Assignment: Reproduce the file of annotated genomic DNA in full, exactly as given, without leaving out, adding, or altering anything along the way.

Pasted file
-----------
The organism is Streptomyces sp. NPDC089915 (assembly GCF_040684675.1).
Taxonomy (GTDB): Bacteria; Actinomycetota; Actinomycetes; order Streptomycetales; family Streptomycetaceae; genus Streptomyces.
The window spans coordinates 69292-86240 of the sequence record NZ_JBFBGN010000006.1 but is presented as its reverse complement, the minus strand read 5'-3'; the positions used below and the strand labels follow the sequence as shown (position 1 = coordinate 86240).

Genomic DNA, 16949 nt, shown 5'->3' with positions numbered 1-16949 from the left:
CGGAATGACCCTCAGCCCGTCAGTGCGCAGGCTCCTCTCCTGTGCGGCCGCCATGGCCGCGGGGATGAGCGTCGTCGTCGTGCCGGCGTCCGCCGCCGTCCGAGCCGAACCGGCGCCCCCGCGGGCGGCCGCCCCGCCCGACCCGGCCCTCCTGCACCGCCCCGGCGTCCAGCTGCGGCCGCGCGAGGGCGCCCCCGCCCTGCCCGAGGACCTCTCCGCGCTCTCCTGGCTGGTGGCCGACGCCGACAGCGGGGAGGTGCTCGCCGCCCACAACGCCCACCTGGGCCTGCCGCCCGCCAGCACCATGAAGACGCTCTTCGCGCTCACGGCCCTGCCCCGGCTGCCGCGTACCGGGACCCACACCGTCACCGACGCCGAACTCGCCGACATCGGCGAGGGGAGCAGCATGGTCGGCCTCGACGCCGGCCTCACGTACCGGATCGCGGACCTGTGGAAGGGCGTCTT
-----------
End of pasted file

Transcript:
The organism is Streptomyces sp. NPDC089915 (assembly GCF_040684675.1).
Taxonomy (GTDB): Bacteria; Actinomycetota; Actinomycetes; order Streptomycetales; family Streptomycetaceae; genus Streptomyces.
The window spans coordinates 69292-86240 of the sequence record NZ_JBFBGN010000006.1 but is presented as its reverse complement, the minus strand read 5'-3'; the positions used below and the strand labels follow the sequence as shown (position 1 = coordinate 86240).

Genomic DNA, 16949 nt, shown 5'->3' with positions numbered 1-16949 from the left:
CGGAATGACCCTCAGCCCGTCAGTGCGCAGGCTCCTCTCCTGTGCGGCCGCCATGGCCGCGGGGATGAGCGTCGTCGTCGTGCCGGCGTCCGCCGCCGTCCGAGCCGAACCGGCGCCCCCGCGGGCGGCCGCCCCGCCCGACCCGGCCCTCCTGCACCGCCCCGGCGTCCAGCTGCGGCCGCGCGAGGGCGCCCCCGCCCTGCCCGAGGACCTCTCCGCGCTCTCCTGGCTGGTGGCCGACGCCGACAGCGGGGAGGTGCTCGCCGCCCACAACGCCCACCTGGGCCTGCCGCCCGCCAGCACCATGAAGACGCTCTTCGCGCTCACGGCCCTGCCCCGGCTGCCGCGTACCGGGACCCACACCGTCACCGACGCCGAACTCGCCGACATCGGCGAGGGGAGCAGCATGGTCGGCCTCGACGCCGGCCTCACGTACCGGATCGCGGACCTGTGGAAGGGCGTCTT